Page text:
As for the latter, there’s no shortage of evil in the real world. “What’s appealing about sci-fi and fantasy is that they shed light on the very real problems people face,” says Hill.
Problems range from bullying to terrorism. “Even things like addiction and LGBT themes are in sci-fi and fantasy,” Hill says. “And it’s great to read about people who are dealing with issues that you and your friends experience.”
Casano struggles with her biracial identity. “Most people think that I’m Latina and even speak to me in Spanish,” she says. “I can’t tell you how many times I’ve had to explain that I’m half Philippine and half Caucasian.”
To be half of anything was not the norm in Toledo, Ohio, where Casano was raised. “It’s literally the middle of nowhere,” she says. “People would openly stare at my parents because they were not the same race.”
That sense of being “other” extended to her predilection for reading. Casano could read by the time she was 3 years old. Her earliest experience with fiction came in sixth grade. The book: Tamora Pierce’s Protector of the Small.
“It was different from any other fantasy story I’d read because it’s about a girl trying to become a knight as a girl, instead of pretending to be a boy,” she says. “People were really rude to her because she was trying to do something that boys did. It got into the difference between how boys and girls are treated—and that resonated with me.”
Hill was also an early reader. By fourth grade, she was diving into the Shakespeare and other classics that lined her parents’ bookshelves. When she was old enough to go online, she found websites like Goodreads and Amazon, taking advantage of their purchase-based recommendations. It helped her discover books with sci-fi and fantasy themes, an interest she’d developed by watching the Star Trek TV series with her stepmother.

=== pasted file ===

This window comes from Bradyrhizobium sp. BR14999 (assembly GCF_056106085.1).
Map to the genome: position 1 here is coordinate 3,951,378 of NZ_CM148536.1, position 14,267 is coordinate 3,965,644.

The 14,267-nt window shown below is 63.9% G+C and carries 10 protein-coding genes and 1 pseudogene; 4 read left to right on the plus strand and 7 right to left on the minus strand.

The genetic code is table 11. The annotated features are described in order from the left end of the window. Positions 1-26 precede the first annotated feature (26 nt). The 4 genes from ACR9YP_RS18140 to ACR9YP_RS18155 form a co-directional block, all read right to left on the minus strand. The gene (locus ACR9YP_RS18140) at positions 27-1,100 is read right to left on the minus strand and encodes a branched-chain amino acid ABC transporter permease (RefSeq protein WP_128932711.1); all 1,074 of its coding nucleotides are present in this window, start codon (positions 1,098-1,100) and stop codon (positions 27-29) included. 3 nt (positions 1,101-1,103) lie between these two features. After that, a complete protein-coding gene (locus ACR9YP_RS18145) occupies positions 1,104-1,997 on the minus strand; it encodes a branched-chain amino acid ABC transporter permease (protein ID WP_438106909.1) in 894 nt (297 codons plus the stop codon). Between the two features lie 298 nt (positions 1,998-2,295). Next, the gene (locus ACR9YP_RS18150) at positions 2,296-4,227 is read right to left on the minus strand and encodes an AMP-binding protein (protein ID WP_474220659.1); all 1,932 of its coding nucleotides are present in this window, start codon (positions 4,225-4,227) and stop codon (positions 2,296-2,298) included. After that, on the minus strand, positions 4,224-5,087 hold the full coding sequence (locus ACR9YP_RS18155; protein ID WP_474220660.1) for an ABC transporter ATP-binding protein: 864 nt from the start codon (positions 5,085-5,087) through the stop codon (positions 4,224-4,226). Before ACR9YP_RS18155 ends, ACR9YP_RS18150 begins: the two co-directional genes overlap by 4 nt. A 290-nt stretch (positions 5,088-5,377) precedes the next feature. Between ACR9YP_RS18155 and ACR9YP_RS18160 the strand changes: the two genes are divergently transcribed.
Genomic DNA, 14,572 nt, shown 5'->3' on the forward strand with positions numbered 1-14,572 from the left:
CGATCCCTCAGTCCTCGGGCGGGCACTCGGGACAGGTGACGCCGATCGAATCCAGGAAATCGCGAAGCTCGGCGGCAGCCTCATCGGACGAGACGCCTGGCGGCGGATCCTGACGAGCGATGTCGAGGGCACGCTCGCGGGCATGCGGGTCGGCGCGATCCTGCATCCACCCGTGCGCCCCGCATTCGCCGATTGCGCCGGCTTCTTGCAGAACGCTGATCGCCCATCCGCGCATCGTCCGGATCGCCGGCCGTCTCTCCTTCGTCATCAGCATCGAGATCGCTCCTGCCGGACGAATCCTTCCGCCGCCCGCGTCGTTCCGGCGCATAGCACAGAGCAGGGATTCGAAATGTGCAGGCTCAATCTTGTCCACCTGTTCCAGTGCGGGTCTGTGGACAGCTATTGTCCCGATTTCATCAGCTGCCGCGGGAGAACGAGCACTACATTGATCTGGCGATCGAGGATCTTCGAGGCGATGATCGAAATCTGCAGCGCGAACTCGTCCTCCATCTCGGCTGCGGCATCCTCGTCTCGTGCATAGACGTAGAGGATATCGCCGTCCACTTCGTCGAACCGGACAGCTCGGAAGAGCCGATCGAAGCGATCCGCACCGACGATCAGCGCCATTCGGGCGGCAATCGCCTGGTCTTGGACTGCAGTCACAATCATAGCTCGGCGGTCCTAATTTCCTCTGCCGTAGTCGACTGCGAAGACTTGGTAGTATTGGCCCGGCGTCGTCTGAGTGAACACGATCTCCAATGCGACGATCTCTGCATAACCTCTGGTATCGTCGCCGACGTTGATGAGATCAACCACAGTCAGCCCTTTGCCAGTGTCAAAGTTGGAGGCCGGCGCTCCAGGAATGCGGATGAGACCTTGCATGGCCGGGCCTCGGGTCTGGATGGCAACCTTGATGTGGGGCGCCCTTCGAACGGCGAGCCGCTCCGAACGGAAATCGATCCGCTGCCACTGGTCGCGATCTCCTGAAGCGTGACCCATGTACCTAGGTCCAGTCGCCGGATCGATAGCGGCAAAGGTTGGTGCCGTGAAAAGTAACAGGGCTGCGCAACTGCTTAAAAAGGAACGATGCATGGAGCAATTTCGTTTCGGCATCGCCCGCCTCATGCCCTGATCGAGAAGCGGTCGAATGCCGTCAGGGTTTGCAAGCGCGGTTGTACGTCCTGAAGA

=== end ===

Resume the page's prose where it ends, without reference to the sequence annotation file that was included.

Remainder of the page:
Hill’s interests made her easy prey for the girls in junior high school. “It was bad enough being a girl who liked to read,” she says. “But being a black girl and geek meant I was always being bullied.”
That’s why groups like Girls in Capes are thriving. They provide a haven for women who don’t fit the societal norms they have no interest in anyway. Their members are like superheroes, as many are ostracized for simply being different.
Casano spread this message of acceptance when she returned to Toledo to speak at “Women Unbound,” a reading series featuring female writers. There, she talked about the importance of female superheroes in the development of young girls. “Afterward, this girl who was 11 or 12 came up to me and said, ‘Thank you for talking. You convinced me to follow my dream to be a writer.’ That was enough to make me cry right there,” says Casano. “The girl’s dad said, ‘It’s important for me to show my daughter that there are women who like things she likes—that they do what they want and are successful at it. I tell her that as much as I can, but she needs female role models.’”
By the time the father finished, Casano was in tears. “It’s why I do what I do—to make kids, especially girls, feel that they can do what they want, and that it’s OK to be different,” she says. “Deep down inside, everyone is different, even if they are pretending to be normal. There’s a geek inside all of us.”